Well, you are fairly unique among theists.<quoted text>
I never said that faith is evidence. Evidence is what supports faith. Evidence is what supports the decisions that a jury makes in a court case. The jury doesn't deliberate until all the available and reasonable evidence is in and the attorneys submit their closing arguments. The jury can't say "We find the defendant guilty/not guilty" and then go looking for reasons to justify it. That wouldn't be justice. That would be foolish. Likewise, it's supposed to work the same way with Christianity. We're supposed to ask questions and weigh the merits of the total argument, not just small pieces and sound bytes.
The stereotype is that Christians say "Yup we believe" and then go looking for reasons to believe. That is just stupid. And it's equally stupid (no offense intended) to apply that stereotype to all Christians. Some of us really do think and consider the evidence.
That brings me to the next point. What is and isn't evidence?
That is undoubtedly a major point of contention. What is the standard of evidence? Is it the preponderance of the evidence which is 51% or higher, or is it beyond reasonable doubt? With all due respect to the uninitiated in legal and historical matters, the higher standard is only applied in criminal cases. Not civil cases or historical research. Certainty isn't the goal in presenting evidence for the spiritual seeker. Certainty would have us all in Vegas or never leaving the bathroom.
The Christian church is undergoing a radical change in which discussion about doubt and church history is being encouraged instead of discouraged. People want real answers before placing trust in Jesus, and I think it's right that they do. Trust shouldn't be blind as has been the attitude. Neither should people be told "Well just believe first and then we'll give you the reasons why later." No. That's dishonest. That's why you're seeing a sharp decline in mainline church populations. But that doesn't mean Christianity is declining. It means that the traditional view of church and the Christian faith is changing. House churches are on the rise. With a house church, most if not all of the funds collected go directly towards charitable causes right in the local community, because there are no administrative costs associated with the church.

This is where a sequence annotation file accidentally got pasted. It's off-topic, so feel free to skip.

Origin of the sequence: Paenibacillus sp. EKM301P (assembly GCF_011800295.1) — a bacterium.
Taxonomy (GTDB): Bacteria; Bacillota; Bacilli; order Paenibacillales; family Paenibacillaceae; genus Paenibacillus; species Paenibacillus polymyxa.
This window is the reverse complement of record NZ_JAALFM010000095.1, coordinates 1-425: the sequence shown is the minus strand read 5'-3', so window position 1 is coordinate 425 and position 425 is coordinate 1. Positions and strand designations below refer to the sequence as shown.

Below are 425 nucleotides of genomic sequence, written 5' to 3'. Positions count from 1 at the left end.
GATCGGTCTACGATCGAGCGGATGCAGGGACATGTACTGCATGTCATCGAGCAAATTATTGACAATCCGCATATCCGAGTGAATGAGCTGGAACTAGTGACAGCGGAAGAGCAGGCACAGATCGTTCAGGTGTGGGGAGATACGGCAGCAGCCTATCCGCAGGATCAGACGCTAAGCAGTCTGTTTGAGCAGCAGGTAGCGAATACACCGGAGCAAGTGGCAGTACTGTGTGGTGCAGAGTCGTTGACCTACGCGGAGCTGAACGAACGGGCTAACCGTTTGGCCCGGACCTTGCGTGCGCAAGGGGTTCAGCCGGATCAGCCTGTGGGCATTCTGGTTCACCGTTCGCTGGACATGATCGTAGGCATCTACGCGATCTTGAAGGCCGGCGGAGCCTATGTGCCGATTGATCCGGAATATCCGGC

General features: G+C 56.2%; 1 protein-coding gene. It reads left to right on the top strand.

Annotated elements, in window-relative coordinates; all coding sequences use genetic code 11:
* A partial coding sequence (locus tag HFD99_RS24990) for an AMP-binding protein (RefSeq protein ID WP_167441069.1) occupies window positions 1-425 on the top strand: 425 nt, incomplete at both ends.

Sorry to be so long on this post, but the old stereotypes are being challenged. Perceptions are being challenged in both believers and skeptics.
My faith didn't come first. The evidence built my trust from the ground up because I was willing to follow the evidence wherever it took me. And where it took me was to the probability that Jesus is who he claimed, and that all my old perceptions of an old angry petty cosmic tyrant were false because I hadn't allowed for the cultural/historical differences, and because I was too proud to admit being wrong. It took me 20 years to come to this conclusion. It couldn't happen overnight, and that's why I don't try to convince you in one argument. I give you small snippets to mentally chew on. Only you can decide if your mind is open enough to consider putting your stereotypes aside. I can't decide for you or tell you what to do. I can only tell you what worked for me.
Most will do and think whatever they need to, to preserve their faith.
In short? The faith that was instilled into them as defenseless children, is what drives their thoughts-- and so they are quite willing to re-twist what they see, to "justify" that deeply ingrained faith.
I tried to cling to mine for years, by going more or less deist.
But eventually, even that nebulous faith died on the vine--for lack of supporting *facts*.
I look around the world? I see atrocity happening to little innocent kids?
God-preventable atrocity? Some of it even due to purely natural causes?
And I **have** to conclude: there cannot possibly be a god who gives a rat-fink about the fate of humans.